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PNS Daily Newscast - April 9, 2020 


Vermont Sen. Bernie Sanders suspends his campaign for president. And COVID-19 is ravaging the black community in some areas, including Milwaukee.

2020Talks - April 9, 2020 


Vermont Senator Bernie Sanders drops out of the race for president, though he assured supporters yesterday his movement will continue. A federal judge ruled this week a lawsuit in Florida awaiting trial will apply to all people with former felony convictions, not just the 17 plaintiffs.

Public News Service - WY: Hunger/Food/Nutrition

Wyoming residents are helping neighbors most at risk for COVID-10 by delivering groceries and shoveling springtime snow. (Oddharmonic/Flickr)

LARAMIE, Wyo. -- Wyoming residents are responding to life under the COVID-19 pandemic by stepping up to help neighbors, small businesses and nonprofit organizations. Micah Richardson with the Wyoming Community Foundation says it's important to help the state's nonprofit groups continue to provide

School food service staff members in Wyoming are shifting gears as classrooms close, and finding creative ways to make sure children don't go hungry during the COVID-19 crisis. (Wyoming Department of Education)

CHEYENNE, Wyo. -- As Wyoming joins the national effort to protect public health in the wake of the COVID-19 crisis by closing classrooms, school districts are finding creative ways to make sure children who rely on school meals can continue to get healthy, nutritious food. Tamra Jackson, nutrition

Scientists say regenerative farming practices that don't use synthetic fertilizers or chemical pesticides can help capture more carbon from the atmosphere and create healthier soil for crops. (Pixabay)

CHEYENNE, Wyo. — Agriculture is the fourth-largest producer of climate pollution. Now farmers and ranchers from across the U.S. have launched a campaign urging Congress to pass a Green New Deal that supports regenerative family farming and ranching practices over industrial-scale agribusiness.

Residents in a Casper neighborhood make a race out of mowing each other's lawns in the summer, and removing snow in winter. (Pixabay)

CASPER, Wyo. – The Big Tree neighborhood on South Chestnut Street in Casper is one of 50 finalists in a national crowdsourced search for the Nicest Place in America. Jeremy Greenfield, a senior editor with Reader's Digest, which is behind the effort, says in an era of cultural and political

Just 29 percent of parents in Wyoming read to their babies every day, compared with the national average of 38.2 percent. (Pixabay)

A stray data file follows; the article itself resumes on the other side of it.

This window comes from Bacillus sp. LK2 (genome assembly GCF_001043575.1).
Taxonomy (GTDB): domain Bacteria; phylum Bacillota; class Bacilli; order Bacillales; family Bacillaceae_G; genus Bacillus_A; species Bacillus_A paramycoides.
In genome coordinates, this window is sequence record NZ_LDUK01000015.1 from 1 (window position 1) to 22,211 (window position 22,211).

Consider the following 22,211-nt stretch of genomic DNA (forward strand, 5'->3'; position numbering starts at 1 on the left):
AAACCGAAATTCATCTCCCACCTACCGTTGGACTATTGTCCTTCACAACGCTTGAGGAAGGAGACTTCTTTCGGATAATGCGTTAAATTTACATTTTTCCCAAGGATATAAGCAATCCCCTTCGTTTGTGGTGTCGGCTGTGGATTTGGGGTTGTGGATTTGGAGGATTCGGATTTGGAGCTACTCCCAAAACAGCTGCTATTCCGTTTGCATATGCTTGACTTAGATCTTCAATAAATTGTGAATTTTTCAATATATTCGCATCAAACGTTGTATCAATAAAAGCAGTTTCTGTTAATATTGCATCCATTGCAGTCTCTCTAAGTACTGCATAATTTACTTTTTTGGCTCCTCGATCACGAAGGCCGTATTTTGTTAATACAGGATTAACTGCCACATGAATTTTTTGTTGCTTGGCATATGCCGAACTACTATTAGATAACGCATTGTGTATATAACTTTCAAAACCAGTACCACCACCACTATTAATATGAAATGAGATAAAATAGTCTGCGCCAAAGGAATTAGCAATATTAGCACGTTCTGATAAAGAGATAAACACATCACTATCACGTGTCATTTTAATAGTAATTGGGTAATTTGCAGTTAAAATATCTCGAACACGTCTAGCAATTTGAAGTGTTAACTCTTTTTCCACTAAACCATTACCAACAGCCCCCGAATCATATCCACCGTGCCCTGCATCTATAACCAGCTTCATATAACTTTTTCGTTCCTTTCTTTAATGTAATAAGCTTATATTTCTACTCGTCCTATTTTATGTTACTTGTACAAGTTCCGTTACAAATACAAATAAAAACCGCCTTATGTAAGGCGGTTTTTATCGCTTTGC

CHEYENNE, Wyo. – Wyoming ranks toward the bottom nationally for early-childhood health and development, according to a new report measuring 60 indicators that affect the well-being of babies and toddlers up to age three. Myra Jones-Taylor, chief policy officer for the group Zero to Three, sai

SF 144, which would require Medicaid recipients to work in order to continue coverage, needs a hearing in the Wyoming House of Representatives' Committee of the Whole by Feb. 21 in order to advance. (U.S. Navy)

CHEYENNE, Wyo. – Proponents of a bill to add work requirements for Medicaid recipients in Wyoming believe the measure will be as successful as similar requirements for people who have left prison and food-stamp recipients. As the measure makes its way through the Legislature, Chris Merrill, ex

Casper's Tuesday summer market includes a two-bites club for children. If they take two bites of that week's fruit or vegetable, they earn money to spend with local vendors. (Pixabay)

CASPER, Wyo. – The Food For Thought Summer Market at David Street Station in downtown Casper is starting to swell as the season's peak harvest draws near, and a new program is putting locally grown produce onto even more Wyoming dinner tables. Cassandra Baker, associate director of the Wyomi

SNAP benefits, sometimes called food stamps, help millions of low-income Americans put food on the table each month. (David Shankbone/Wikimedia Commons)

CHEYENNE, Wyo. – Congress is expected to begin work soon on the $140 billion farm bill, but there are concerns that some conservatives are targeting nutrition programs for cuts. Food programs such as the Supplemental Nutrition Assistance Program (SNAP), Women, Infants and Children (WIC) and

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